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Saving local businesses from the coronavirus

 

Last updated 3/11/2020 at 12:53pm



Every day, hour-by-hour, we're watching the coronavirus eat away at our everyday lives. Here in Mukilteo, I'm watching traffic all but disappear, stores with empty shelves, many people with masks. I'm getting calls from family and friends from all over the country who recognize Puget Sound as the U.S. epicenter of the contagion.

So we're panic-buying (good luck with finding toilet paper!), withdrawing into our homes, looking somewhere, anywhere, for reassurance that this is only a brief interruption in our daily lives. Spoiler alert: This may be more than a blip. No one knows for sure. Repeat: no one.

While I understand our efforts to protect ourselves, I also realize that we're doing perhaps permanent damage to our local merchants and restaurants who continue to keep their doors open even as they share the concerns of the rest of us.

In plain English, if we stop ordering pizzas from Bite of New York, sushi at Sakuma, or calzones at Sully's, we're asking these owners and the families that own/operate them to suffer. We must not do that. Even though many of us are retreating to our homes, we must protect these good people who have served this community for years.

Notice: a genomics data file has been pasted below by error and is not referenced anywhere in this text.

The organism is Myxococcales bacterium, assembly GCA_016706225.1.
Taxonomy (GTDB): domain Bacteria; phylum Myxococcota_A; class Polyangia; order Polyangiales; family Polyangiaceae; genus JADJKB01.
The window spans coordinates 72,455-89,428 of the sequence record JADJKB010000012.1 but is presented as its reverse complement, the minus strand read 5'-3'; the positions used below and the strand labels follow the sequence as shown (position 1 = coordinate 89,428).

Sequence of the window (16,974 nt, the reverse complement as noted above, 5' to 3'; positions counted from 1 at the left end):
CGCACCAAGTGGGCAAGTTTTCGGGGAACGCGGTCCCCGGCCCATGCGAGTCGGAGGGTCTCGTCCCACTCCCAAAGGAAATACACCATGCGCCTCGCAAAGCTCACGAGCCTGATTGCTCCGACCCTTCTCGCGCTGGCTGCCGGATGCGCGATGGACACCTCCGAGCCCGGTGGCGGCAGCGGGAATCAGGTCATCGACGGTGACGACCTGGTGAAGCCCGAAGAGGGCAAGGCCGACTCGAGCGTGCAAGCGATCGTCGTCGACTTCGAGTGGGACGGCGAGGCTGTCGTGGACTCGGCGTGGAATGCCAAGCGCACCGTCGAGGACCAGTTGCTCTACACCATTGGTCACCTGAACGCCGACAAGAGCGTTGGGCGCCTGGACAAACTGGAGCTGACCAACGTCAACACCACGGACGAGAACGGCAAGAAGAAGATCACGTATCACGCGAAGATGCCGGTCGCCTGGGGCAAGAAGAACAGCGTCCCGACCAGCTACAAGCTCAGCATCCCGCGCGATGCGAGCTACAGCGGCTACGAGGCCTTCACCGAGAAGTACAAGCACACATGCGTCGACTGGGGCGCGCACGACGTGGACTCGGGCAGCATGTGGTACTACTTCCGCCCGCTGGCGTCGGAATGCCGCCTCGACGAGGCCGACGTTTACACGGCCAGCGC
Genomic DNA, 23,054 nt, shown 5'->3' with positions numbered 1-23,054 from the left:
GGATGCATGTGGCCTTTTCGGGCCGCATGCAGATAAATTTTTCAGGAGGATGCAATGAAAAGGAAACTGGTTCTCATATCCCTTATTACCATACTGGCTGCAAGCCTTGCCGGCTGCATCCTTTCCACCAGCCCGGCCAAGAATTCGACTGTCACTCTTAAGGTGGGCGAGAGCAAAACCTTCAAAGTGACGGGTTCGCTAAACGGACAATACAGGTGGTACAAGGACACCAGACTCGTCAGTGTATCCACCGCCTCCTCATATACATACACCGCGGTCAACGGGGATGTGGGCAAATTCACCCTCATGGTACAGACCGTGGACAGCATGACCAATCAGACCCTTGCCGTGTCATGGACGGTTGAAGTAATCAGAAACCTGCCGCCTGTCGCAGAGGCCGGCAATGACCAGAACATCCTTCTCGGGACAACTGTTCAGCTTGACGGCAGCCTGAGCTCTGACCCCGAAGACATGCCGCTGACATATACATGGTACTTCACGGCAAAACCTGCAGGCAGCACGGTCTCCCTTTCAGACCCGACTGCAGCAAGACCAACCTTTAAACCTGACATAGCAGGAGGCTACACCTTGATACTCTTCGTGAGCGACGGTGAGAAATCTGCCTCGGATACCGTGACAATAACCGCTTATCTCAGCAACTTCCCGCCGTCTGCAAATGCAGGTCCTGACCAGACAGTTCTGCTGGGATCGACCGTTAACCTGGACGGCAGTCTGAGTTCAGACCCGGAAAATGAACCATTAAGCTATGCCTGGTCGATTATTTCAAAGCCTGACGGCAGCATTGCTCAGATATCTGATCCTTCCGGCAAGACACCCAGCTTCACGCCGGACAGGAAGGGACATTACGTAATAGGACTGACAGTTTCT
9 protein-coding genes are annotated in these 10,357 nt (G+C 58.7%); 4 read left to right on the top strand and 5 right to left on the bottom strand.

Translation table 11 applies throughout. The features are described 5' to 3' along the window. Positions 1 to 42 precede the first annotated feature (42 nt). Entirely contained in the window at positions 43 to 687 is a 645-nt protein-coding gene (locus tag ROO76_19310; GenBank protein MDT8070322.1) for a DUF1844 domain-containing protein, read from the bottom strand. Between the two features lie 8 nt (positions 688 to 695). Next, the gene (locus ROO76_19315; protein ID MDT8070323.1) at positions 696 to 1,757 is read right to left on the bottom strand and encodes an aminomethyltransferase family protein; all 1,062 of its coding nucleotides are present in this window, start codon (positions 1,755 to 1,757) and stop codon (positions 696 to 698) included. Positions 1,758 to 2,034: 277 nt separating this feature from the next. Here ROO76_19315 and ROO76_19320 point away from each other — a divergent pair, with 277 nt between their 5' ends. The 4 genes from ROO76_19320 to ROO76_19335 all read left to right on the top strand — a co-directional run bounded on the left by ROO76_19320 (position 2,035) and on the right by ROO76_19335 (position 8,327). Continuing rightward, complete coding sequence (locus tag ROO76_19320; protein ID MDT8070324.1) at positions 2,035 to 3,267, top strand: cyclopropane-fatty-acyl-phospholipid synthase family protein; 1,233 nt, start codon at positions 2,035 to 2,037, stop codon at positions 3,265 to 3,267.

Their doors will only remain open if we as customers continue buying their goods and services.

Some epidemiologists are predicting that other unknown and unpredictable viruses may well be coming. If that's the case, as a society we're woefully unprepared. Our major tools appear to be locking down places where groups of people congregate and staying home. I'm not criticizing these steps. They're logical responses.

But I can't help wondering, however, if our world can learn to live with these maladies without destroying our society in the process. What follows these short-term responses, or is closing everything down our permanent reaction? Is this "the new normal?"

While we ponder these existential questions, let's not retreat so far into our homes that we forget we have a role in keeping our community together. And that includes shopping, eating out/takeout, and all the other amenities of daily life. We must be more cautious, of course, but we must keep our community alive.

Following the same, common-sense rules recommended by health officials should keep us safe. We should all be concerned, but we don't want to lose our community.

If we don't do it, who will?

Writer's note: This column originated as a post on the free members-only NextDoor website (https://nextdoor.com/news_feed/?post=139747919). Many responses to it from our neighbors are well worth reading.

 

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